Thousands spent on remedial work
The popular coastal walkway at Second Beach, St Clair, has reopened to the public after a three-month project to repair slumping of the track.
Cracks first appeared along a 35m section of the track in August, and a geotechnical engineer was engaged to monitor the cracking and slumping identified by Dunedin City Council staff, Parks and Recreation acting group manager Jendi Paterson said.
It was found the slumping was due to rainwater softening the soil and wave action undermining the hillside, she said.
Track access was restricted in November, as the slumping had continued to accelerate in the wet weather, narrowing the track and exposing walkers to an unsafe drop.
Council parks operations manager Hamish Black said the whole coastline was under “constant erosion”, which had been exacerbated at the Second Beach track by the infiltration of rain water.
“Because we have had such a wet spring and summer, that continual seepage of ground water from the hillside has contributed to the ongoing slumping,” Mr Black said.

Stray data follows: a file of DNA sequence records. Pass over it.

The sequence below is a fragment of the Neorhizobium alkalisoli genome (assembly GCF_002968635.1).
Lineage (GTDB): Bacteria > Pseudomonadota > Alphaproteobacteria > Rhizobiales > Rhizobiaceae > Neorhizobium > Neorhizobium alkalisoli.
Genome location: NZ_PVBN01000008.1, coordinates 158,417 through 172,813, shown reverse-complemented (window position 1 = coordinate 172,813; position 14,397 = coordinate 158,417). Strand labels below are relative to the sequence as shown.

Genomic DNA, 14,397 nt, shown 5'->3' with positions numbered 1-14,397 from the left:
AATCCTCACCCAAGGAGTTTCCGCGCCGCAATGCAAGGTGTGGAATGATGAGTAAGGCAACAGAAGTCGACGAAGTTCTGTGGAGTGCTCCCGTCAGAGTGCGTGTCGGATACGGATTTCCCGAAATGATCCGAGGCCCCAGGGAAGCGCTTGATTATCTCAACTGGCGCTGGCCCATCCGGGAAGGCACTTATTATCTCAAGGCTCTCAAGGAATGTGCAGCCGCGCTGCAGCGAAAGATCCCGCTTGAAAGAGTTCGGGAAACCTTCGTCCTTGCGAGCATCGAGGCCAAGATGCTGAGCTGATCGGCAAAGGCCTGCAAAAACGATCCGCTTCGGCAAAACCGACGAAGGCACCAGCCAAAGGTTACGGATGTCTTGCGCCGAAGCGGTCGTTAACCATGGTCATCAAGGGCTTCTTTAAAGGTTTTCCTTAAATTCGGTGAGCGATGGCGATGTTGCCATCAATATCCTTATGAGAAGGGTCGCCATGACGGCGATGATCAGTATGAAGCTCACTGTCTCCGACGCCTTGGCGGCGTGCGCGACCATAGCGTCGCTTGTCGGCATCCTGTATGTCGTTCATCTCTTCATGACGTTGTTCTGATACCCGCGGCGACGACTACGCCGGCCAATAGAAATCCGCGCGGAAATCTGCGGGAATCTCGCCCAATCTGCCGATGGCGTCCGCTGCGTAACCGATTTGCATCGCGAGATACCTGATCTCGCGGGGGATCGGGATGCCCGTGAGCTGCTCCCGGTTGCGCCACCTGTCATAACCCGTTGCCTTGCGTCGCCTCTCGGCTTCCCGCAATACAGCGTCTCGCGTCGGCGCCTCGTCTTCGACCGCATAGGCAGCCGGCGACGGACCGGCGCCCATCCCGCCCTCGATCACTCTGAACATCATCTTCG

The DCC had contracted specialist drilling company Helidrill to sink 16 metal rods, each 4.25m in length, into the bedrock as an anchor for a retaining wall.
This was topped with a sturdy wooden fence to protect track users from the drop. Repairs to the track surface were also carried out.
Remedial work cost $17,000 and the geotechnical advice $10,000, bringing the project total to $27,000, Mr Black said. “The work we have done is quite extensive and, while it doesn’t fully negate ground movement in the future, it does strengthen the track in a narrow area,” he said. “We were mindful [in doing the work] that this is a track that is used by everyone and that it needs to be accessible in terms of its surfacing.”
Given the track’s close proximity to St Clair esplanade and its popularity, the work had been completed as quickly as possible, he said. “It has been good to get the track reopened.”
Monitoring of the track would continue informally, especially after any significant rain events.
Council parks staff and contractors would maintain a visual monitoring, and Mr Black was sure track users would also relay any concerns. “We know this is an area that is constantly under attack by erosion, so it is a matter of identifying problem areas and watching the ground,” he said.